Lumbar puncture was an optional evaluation to be completed at weeks 0 and 48 for participants in the neurologic substudy. Lumbar puncture was performed with an atraumatic Sprotte® needle. Cerebrospinal fluid HIV RNA measurement was performed with the Roche Amplicor v1.5 assay (Roche Molecular Systems, Inc., Branchburg, NJ 08876 USA) as done for plasma. The level of detection was 50 copies/ml.
All analyses were conducted using Stata version 11.0 (Stata Corp., College Station, TX). We performed descriptive analyses and comparisons to examine the demographic and clinical characteristics of patients. We used chi-square test for categorical variables and Wilcoxon rank sum test for continuous variables at baseline. The Wilcoxon signed-rank test was used to compare neuropsychological testing results between week 0 and week 48 in the two treatment arms. Linear regression was used for comparisons of changes in neuropsychological testing z-scores between randomized arms while adjusted for baseline NPZ-5. A multivariate analysis using a logistic regression model was employed to evaluate factors associated with NCI. Variables with a p value <0.20 in the univariate analysis were included in the full model. A stepwise selection procedure was used to assess the relative role of each risk factor. The level of significance was 0.05.
All, N = 93
mLPV/r, N = 43
TDF/3TC/LPV/r, N = 50
Male, n (%)
Educational level, n (%)
No certificate or primary school
Less than high school
High school or higher
Bachelor degree or higher
Monthly income (USD), n (%)
Transmission route, n (%)
Intravenous drug use
% CDC clinical classification A/B/C
CD4 count nadir (cells/mm3)
Hemoglobin median before switch to PI regimen (g/dL)
CD4 count before switch to PI regimen (cells/mm3)
HIV-RNA log10 copies/ml before switch to PI regimen
0.08 (−0.53 to 0.42)
−0.04 (−0.54 to 0.30)
0.18 (−0.53 to 0.55)
During the 48 weeks of follow-up, no death or loss to follow-up occurred. There was 1 neuropsychiatric event (dizziness) reported at week 1 after mLPV/r, while there were 16 neuropsychiatric events among 9 participants in the TDF/3TC/LPV/r arm (dizziness, paresthesia, peripheral neuropathy, insomnia, anxiety, and headache), occurring at a median (IQR) of 20 (8–37) weeks. All were felt to likely not be related to study medication except for one participant with recurrent dizziness and migraine.
At week 48, the median (IQR) CD4 T lymphocyte count was 318 cells/mm3 in the mLPV/r arm and 350 cells/mm3 in the TDF/3TC/LPV/r arm (p = 0.33), representing a mean change from baseline of 119 cells/mm3 in the mLPV/r arm vs. 123 cells/mm3 in TDF/3TC/LPV/r arm (p = 0.85). In contrast to the main study results (Bunupuradah et al. 2012), the proportion of patients in this substudy with plasma HIV RNA <50 copies/ml did not differ significantly at 77 % in mLPV/r and 86 % in TDF/3TC/LPV/r arm (p = 0.25). Similar proportions of patients in the mLPV/r arm (90.7 %) had plasma HIV RNA <200 copies/ml compared to those in the triple drug arm (88 %) at week 48 (p = 0.89).
In mLPV/r arm, NPZ-5 (SD) at week 0 was −0.26 (0.92), and NPZ-5 at week 48 was 0.08 (0.62; p < 0.01). In TDF/3TC/LPV/r arm, NPZ-5 (SD) at week 0 was −0.01 (0.77), and NPZ-5 at week 48 was 0.16 (0.72; p = 0.09). By linear regression analysis, the mean difference change of neuropsychological testing results between treatment groups over 48 weeks, adjusted for Z-score at baseline, was 0.06 [95 % confidence interval (CI), −0.16 to 0.27; p = 0.60].
The frequency of NCI at week 48 was 30 % in mLPV/r vs. 32 % in TDF/3TC/LPV/r (p = 0.85; Fig. 2). The mLPV/r arm had a significant improvement in the NPZ-5 (all p < 0.01), while the TDF/3TC/LPV/r arm demonstrated only marginal evidence of improvement in the NPZ-5 (p = 0.09). Among patients who had NCI at baseline, 26 % in the mLPV/r and 22 % in the TDF/3TC/LPV/r arm did not reach NCI criteria at week 48. Among participants who did not have NCI at baseline, 6 % of mLPV/r vs. 7 % of TDF/3TC/LPV/r developed NCI (p = 0.85) at 48 weeks.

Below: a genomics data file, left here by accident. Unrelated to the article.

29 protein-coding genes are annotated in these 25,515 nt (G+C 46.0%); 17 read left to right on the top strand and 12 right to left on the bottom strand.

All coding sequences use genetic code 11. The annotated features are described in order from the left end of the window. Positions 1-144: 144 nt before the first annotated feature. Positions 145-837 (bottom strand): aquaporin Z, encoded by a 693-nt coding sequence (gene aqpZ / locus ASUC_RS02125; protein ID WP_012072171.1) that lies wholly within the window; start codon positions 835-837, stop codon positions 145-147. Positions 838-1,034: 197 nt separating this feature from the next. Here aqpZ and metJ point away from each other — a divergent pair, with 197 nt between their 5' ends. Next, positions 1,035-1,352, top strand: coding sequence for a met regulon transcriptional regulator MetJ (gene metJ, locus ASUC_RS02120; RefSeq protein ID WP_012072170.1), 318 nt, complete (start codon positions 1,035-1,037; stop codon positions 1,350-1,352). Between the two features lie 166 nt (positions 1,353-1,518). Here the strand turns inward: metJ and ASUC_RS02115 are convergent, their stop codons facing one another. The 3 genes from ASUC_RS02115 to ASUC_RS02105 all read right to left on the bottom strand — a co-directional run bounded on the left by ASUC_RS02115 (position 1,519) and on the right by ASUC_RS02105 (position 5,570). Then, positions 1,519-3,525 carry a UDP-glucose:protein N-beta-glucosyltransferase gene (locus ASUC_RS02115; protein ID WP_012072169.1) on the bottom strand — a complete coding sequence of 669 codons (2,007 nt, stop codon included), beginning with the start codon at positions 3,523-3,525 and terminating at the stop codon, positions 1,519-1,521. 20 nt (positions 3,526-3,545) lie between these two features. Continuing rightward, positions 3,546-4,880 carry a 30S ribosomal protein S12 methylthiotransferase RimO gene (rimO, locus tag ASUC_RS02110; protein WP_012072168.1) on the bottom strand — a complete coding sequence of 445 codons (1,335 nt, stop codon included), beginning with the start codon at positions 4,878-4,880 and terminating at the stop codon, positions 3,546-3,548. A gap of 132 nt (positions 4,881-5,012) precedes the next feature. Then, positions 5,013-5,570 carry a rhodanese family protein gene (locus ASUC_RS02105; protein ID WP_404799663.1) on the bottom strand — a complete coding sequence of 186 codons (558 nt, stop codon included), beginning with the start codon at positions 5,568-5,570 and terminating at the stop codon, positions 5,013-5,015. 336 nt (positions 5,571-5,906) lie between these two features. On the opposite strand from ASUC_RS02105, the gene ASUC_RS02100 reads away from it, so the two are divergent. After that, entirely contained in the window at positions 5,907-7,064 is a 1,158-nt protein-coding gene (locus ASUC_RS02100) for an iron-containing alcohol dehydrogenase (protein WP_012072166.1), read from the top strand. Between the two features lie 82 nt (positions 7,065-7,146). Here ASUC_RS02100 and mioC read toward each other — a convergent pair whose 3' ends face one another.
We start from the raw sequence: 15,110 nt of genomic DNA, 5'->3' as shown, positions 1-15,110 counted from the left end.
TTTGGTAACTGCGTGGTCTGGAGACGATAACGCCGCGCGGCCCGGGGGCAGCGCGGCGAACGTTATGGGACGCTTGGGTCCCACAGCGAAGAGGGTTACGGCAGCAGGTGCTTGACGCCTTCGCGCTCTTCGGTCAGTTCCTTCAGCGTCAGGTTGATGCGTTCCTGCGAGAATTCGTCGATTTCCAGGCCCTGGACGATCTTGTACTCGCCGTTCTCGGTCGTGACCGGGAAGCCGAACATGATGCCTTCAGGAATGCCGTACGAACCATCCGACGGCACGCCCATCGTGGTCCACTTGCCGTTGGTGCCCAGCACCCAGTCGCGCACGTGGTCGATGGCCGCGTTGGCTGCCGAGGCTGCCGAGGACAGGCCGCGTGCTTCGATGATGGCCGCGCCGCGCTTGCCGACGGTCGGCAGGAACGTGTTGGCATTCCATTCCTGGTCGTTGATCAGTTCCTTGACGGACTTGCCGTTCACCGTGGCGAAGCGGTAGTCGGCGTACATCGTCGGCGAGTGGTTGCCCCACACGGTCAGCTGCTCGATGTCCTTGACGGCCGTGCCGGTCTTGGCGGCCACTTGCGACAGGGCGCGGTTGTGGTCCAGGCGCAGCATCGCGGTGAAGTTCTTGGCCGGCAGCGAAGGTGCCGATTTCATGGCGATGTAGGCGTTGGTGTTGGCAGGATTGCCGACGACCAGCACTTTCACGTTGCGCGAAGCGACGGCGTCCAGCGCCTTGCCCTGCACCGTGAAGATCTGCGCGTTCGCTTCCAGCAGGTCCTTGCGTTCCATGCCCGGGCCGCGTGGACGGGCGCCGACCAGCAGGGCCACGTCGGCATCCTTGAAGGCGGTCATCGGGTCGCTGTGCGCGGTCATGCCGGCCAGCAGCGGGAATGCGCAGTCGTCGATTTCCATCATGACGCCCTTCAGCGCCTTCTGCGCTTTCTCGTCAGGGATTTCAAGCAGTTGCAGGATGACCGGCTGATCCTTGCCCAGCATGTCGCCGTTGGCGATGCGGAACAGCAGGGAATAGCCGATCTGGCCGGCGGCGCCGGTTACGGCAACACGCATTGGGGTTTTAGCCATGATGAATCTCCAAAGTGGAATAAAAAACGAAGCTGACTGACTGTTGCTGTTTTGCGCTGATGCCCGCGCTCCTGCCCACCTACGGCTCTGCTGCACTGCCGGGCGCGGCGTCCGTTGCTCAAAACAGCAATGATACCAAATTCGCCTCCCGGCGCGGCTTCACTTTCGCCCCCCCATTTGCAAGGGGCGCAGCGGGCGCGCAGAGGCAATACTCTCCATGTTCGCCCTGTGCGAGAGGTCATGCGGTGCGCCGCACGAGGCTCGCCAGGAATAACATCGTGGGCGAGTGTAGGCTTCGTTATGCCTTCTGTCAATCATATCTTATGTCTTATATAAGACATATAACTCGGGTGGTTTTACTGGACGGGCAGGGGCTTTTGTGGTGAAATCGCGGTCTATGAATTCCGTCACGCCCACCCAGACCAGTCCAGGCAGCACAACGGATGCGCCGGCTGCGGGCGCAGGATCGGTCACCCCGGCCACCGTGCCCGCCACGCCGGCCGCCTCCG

Predictors of neurocognitive impairment at week 48
Predictors of neurocognitive impairment at 48 weeks
95 % CI
95 % CI
Higher than primary school
Primary school or no certificate
Homosexual/intravenous drug use
Monthly income (USD)
Time on NNRTI
NCI before switch to PI regimen
Nadir CD4 count (cells/mm3)
CD4 count (cells/mm3) at switch to PI regimen
HIV-RNA (log10 copies/ml) at switch to PI regimen
CD4 count (cells/mm3) at 48 week
HIV-RNA (log10 copies/ml) at 48 week
Depression at week 0
HIV RNA in CSF and plasma at baseline and 48 weeks
HIV-RNA (copies/ml) in cerebrospinal fluid and plasma
At 48 weeks, 11 agreed to lumbar puncture (7 in the mLPV/r arm and 4 in the triple therapy arm; Table 3). CSF HIV RNA <50 copies/ml at 48 weeks was observed in five out of seven in the mLPV/r arm vs. three out of four in the TDF/3TC/LPV/r arm. Two patients in mLPV/r had plasma HIV RNA <50 copies/ml but had detectable CSF HIV RNA. Both met NCI criteria at baseline, and one remained with NCI at week 48. One patient in the TDF/3TC/LPV/r arm had plasma HIV RNA above 1,000 copies/ml, detectable CSF HIV RNA, and met NCI criteria at week 48.
Ninety-one participants, 42 in the mLPV/r and 49 in the TDF/3TC/LPV/r arms, completed the TDI at weeks 0 and 48. At baseline, the mean (SD) of depression scores in mLPV/r vs.TDF/3TC/LPV/r arms were 10.6 (7.5) vs. 12.8 (8.5), respectively (p = 0.20). The proportions of participants with different degrees of depressive symptoms suggestive of mild/moderate/major depression were 10:2:0 % in the mLPV/r arm vs. 4:10:2 % in the TDF/3TC/LPV/r arm (p = 0.26).
At 48 weeks, the mean (SD) depression scores in mLPV/r vs.TDF/3TC/LPV/r arms were 9.4 (7.1) vs. 10.6 (8.8), respectively (p = 0.47). The mean change in depression scores from baseline to week 48 did not differ by study arm (p = 0.43). The proportions of participants with different degrees of depressive symptoms suggestive of mild/moderate/major depression were 10:0:0 % in the mLPV/r arm vs. 6:4:0 % in the TDF/3TC/LPV/r arm (p = 0.36). Three new cases developed symptoms consistent with mild depression in the mLPV/r arm but none in the TDF/3TC/LPV/r arm.
We observed NCI in about 50 % of patients failing first-line NNRTI-based cART in this study. Over 48 weeks, there were no significant differences in the rates of developing NCI between patients randomized to mLPV/r vs. TDF/3TC/LPV/r treatments. The frequency of NCI did not differ by study arm at baseline or after 48 weeks of treatment. Predictors of NCI at 48 weeks were NCI at baseline and fewer years of educational attainment.